Growing up, I never considered myself to be part of Generation X. To me, that generation involved Ben Stiller and Winona Rider in Reality Bites. All of them were a good 10 years older than me. But the generation below me is clearly different as well.
I feel like this explains the middle ground of my life pretty well. I don’t remember when I first got my hands on a computer but the time was short. My school had a lab of Apple IIs where I remember some short time playing Carmen San Diego but what I loved was the in classroom Texas Instruments computers.
I have strong memories of staying in from recess in 5th grade to program a beating heart in TI Logo. That would have been Feb of 87. By Christmas of the same year I was playing my first computer game: King’s Quest 3. I would go on be be terribly addicted to the whole King’s Quest series. On the bright side of things, teaching yourself how to type so that you could activate your magic teleportation stone before the yeti got you was quite honestly a lot more fun than the traditional way of taking a typing course.
I had my first interaction with the Internet my senior year of high school. We had e-mail accounts and it was all text based. I remember getting my first look at a locally hosted web page my sophomore year of college as my roommate had created a webpage for his girlfriend. I remember it included a list of her allergies and included one picture from Ranma 1/2. By then I was chatting regularly with people on MUDs (even met my one day wife there) and stalking the Dungeon and Dragons Usenet groups.
So the story so far:
- 0-10 years old: No internet or computers though we did have a VCR.
- 10 – 20 years old: Computer games and then online text interaction
Let’s jump ahead now. I’m 40. While I spend most of my day sitting in front of a computer answering e-mail and/or coding… that’s what I do for work. The interesting technology is the one that I carry around in my pocket. My smart phone is my access to just Dailyabout everything that keeps me sane.
- Books (Kindle for pulp novels, Google for D&D books)
- Music (My entire CD collection in Google Music, plus an app for ‘Radio’ style play)
- Movies (YouTube for fandom stuff, Netflix for binging, and Vudu for my DVD collection)
- Pictures (Facebook and Instagram sure, but my Dropbox has every picture I’ve taken digitally going back to 1999)
- Games (Currently it is Pokemon, both Go for my son and Emerald playing on an emulator)
- Work (Daily e-mails, my Timesheet, calendar reminders for meetings)
- Trivia (Aka. Using google to look up who the hell that guy in that movie was)
- Communications (Phone, Text, and Social Media)
‘The Singularity’ is where some AI makes life as we know it completely different from what we knew before. The Oregon Trail generation has lived through a minor version of that. When I was born computers were giant machines that filled rooms and served as glorified calculators. In the course of my lifetime they have become second brains that we carry around with us. The difference between us and Millennials is that we remember the time before. The difference between us and Baby Boomers is that we aren’t wrapped up in the nostalgia of ‘simpler times’.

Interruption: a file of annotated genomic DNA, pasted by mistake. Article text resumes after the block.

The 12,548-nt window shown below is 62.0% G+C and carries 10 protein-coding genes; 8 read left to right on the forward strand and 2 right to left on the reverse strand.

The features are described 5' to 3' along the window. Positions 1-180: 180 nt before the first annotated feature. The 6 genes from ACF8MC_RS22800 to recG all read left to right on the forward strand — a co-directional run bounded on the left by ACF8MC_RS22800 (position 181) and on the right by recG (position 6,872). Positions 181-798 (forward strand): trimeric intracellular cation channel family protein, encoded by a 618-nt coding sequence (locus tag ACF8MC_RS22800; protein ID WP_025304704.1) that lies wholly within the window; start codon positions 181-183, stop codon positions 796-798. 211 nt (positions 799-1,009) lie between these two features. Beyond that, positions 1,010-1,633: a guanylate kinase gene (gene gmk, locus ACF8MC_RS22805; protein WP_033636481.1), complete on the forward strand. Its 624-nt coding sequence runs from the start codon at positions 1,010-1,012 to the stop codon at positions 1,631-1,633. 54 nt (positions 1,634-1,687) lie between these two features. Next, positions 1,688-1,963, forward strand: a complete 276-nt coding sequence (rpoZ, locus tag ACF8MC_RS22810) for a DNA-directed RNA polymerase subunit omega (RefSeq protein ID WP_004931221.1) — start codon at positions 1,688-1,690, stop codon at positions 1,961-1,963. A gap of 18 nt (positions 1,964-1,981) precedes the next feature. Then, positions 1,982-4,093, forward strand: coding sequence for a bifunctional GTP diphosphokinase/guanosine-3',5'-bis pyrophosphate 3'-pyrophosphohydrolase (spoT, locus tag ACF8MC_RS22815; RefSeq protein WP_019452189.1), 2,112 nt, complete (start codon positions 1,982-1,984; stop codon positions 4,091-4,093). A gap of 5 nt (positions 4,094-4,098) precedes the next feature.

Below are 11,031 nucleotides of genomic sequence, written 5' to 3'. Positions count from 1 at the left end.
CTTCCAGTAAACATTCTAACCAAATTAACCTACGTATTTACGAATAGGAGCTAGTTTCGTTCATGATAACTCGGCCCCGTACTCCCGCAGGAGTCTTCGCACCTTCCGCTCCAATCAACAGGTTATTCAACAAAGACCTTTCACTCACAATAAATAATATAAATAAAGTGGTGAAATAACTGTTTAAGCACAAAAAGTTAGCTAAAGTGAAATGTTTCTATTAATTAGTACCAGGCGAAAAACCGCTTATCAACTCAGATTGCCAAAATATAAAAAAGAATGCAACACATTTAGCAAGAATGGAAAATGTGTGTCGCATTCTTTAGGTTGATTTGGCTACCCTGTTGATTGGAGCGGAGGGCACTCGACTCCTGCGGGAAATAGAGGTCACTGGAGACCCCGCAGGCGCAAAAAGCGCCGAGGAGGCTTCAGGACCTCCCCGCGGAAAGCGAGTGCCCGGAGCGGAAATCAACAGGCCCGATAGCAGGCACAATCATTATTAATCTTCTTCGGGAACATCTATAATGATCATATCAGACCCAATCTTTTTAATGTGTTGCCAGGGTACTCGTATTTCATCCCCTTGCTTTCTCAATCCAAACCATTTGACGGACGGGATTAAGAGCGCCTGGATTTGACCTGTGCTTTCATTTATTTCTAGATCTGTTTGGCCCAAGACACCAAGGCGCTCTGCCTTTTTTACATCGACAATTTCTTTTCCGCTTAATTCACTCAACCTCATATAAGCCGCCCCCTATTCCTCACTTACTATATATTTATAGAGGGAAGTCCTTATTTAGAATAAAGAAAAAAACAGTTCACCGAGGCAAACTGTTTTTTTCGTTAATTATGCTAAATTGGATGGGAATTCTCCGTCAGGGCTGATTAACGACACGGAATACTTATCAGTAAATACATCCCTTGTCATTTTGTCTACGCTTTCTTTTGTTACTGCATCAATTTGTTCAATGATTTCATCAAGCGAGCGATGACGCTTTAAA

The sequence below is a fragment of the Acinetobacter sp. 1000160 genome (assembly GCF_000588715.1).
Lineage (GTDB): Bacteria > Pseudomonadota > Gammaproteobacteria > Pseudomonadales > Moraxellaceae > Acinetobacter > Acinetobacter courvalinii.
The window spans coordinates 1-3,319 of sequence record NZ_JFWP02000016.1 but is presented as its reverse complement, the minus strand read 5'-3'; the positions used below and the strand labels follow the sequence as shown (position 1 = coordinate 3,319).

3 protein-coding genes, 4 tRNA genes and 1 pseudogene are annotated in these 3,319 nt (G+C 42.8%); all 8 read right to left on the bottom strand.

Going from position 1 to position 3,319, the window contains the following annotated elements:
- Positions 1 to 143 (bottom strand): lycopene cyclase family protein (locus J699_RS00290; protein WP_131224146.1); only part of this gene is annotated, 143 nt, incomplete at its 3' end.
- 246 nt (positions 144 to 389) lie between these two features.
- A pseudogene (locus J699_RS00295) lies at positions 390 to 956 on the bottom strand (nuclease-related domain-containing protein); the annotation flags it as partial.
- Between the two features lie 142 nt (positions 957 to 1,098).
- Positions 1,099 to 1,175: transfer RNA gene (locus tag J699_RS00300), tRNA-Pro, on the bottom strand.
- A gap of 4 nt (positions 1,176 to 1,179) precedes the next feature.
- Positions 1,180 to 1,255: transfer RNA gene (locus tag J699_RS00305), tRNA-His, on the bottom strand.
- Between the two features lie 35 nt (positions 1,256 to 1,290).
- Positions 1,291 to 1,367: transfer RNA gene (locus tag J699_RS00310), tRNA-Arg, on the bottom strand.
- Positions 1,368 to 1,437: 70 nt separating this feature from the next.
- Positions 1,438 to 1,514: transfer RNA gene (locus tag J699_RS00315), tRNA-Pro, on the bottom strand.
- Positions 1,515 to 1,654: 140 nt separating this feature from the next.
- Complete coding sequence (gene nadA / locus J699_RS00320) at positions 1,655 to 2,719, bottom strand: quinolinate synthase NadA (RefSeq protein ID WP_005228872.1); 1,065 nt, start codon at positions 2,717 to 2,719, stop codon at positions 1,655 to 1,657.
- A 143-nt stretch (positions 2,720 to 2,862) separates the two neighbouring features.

Philosophizing aside, this is something that comes up in my daily life at work. Part of my job is rolling out new software to my company, managing change and making sure people are trained on what it means to use this new software in their daily work lives. I find myself having to modify the messages that get sent out depending on the audience. Millennials know their technology. They aren’t Luddites and they get frustrated if we over explain what they need to be doing. They’ll figure it out. The Baby Boomers on the other hand tend to be scared that they’ll do something wrong but also are annoyed when the new system doesn’t check their work for them. Gen Xers can fall to either extreme depending on the individual.
My generation is a transitional one and a small minority within the greater Generation X community at that. The reality is that it is a small Sample and when future taxonomists start sorting groups, we’re going to get dropped from those historical discussions. So much of the technology we use is in its infancy. Computer businesses go out of business regularly, their servers dropping off the internet and ending up in dumpsters. The Amazons and Googles of the world will keep their records for future archivists (hopefully) but how much information from the DIY side of the web will make it into the hands of people 100 years from now? It can be scary to contemplate but for now, this is my classification.